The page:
Today, as European nations continue to struggle with the legacy of the Holocaust, the role of the Greek state in facilitating genocide against its own Jews remains unacknowledged and ignored. Greece has rarely confronted its past; but with increasing demands for all nations to face their history, it is time that Greece followed suit.
The fulcrum of the Holocaust in Greece was the northern port city of Salonika, a now-thriving corner of southeastern Europe that portrays itself as the “Gateway to the Balkans.” As my research on recently opened Greek archival papers demonstrates, in March 1943 the Nazi German occupiers of Greece — willingly assisted by Greek officials at all levels, and by the Greek police — began deporting Jews from Salonika to the extermination camp at Auschwitz-Birkenau.
Non-Jews, according to eyewitness accounts, demonstrated indifference to the fate of their Jewish compatriots, and after the deportations they engaged in mass looting of Jewish property. The Greek collaborationist prime minister at the time, Konstantinos Logothetopoulos, was considered so trustworthy that he received nearly two months’ advance warning of the deportations — a warning upon which he chose not to act. Out of a Salonika Jewish community of around 47,000 in 1943, barely 2,000 survived.
Not one of the Greek officials and policemen who participated in the deportations of the Jews to the death camps was ever prosecuted for this crime. Much of the stolen Jewish property has not been returned.
To this day, there has been no official recognition that the University of Salonika was built after the war on the site of a historic Jewish cemetery that dated back to the 15th century — a cemetery that the Greek state destroyed during World War II. It took Greece 54 years to erect a modest public memorial to the deported Jews, and even that required more than a decade of negotiations and lobbying.
My research has shown that forgetting Greek non-Jews were voluntary accessories in the murder of their Jewish compatriots is part of a policy of historical amnesia that began with the concoction of wartime propaganda to win Allied sympathy. A narrative was constructed by Greek diplomats that emphasized the courageous resistance of a few non-Jews and ignored the more widespread phenomena of collaboration and indifference.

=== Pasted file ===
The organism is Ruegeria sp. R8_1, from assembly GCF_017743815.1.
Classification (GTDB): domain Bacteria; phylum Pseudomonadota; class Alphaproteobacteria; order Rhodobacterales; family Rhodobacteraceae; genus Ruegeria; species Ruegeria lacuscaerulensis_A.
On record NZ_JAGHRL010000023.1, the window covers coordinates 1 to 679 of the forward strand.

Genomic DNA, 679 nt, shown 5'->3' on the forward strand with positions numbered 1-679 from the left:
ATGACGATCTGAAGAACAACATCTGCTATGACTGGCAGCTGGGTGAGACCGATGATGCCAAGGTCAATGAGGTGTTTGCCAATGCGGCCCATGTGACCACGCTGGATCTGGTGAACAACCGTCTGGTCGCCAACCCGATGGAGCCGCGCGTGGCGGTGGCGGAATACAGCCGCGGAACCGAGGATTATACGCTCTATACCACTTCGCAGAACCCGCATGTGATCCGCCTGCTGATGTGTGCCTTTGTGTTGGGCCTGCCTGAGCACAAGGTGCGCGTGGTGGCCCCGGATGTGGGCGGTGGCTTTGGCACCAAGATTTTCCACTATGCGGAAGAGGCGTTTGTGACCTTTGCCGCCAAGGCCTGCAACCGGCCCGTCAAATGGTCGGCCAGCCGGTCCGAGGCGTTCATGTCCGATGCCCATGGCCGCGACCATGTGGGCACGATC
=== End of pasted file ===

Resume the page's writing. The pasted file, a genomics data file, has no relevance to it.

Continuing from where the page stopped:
A fervently nationalist state, Greece likes to forget the unique contribution of Salonika Jews to the country’s history and that of Europe. For centuries, Jews were a majority in Salonika, a city with a Jewish character that allowed numerous other religious and ethnic communities to coexist.
The city’s Jews, who had been expelled from Spain and Portugal during the late 15th century, brought their language and traditions with them, making Salonika the world’s greatest center of Sephardic culture. Yet the Jewish history of one of the most important cities in southeastern Europe is overlooked, both by the state and by too many historians in Greece.
Instead of accepting the past and the moral lessons of genocide, Greece portrays itself as a country that almost alone among the European nations has a clean conscience about what happened on its soil during the Holocaust. By contrast, other European countries have realized that such a whitewash of history is no longer acceptable.
In Belgium, the government apologized in 2002 for collaboration during the Holocaust and then commissioned a panel of inquiry. Last month the panel issued a report, titled “Docile Belgium,” that paints a bleak picture of a country that failed its most vulnerable citizens at their moment of greatest need.
Sadly, there is no such introspection in Greece, a country where archives have been extensively purged and where the remaining papers are closely guarded. In Salonika, the descendants of those who assisted the Germans in their program of genocide, or of those who turned a blind eye to the deportations, or of those who stole Jews’ belongings, now live in a city in which most traces of the Jewish past have been efficiently erased.
The Greek state has forgotten its past; its citizens are simply unaware of it.
Andrew Apostolou wrote his doctoral dissertation at Oxford University on the Holocaust in Greece.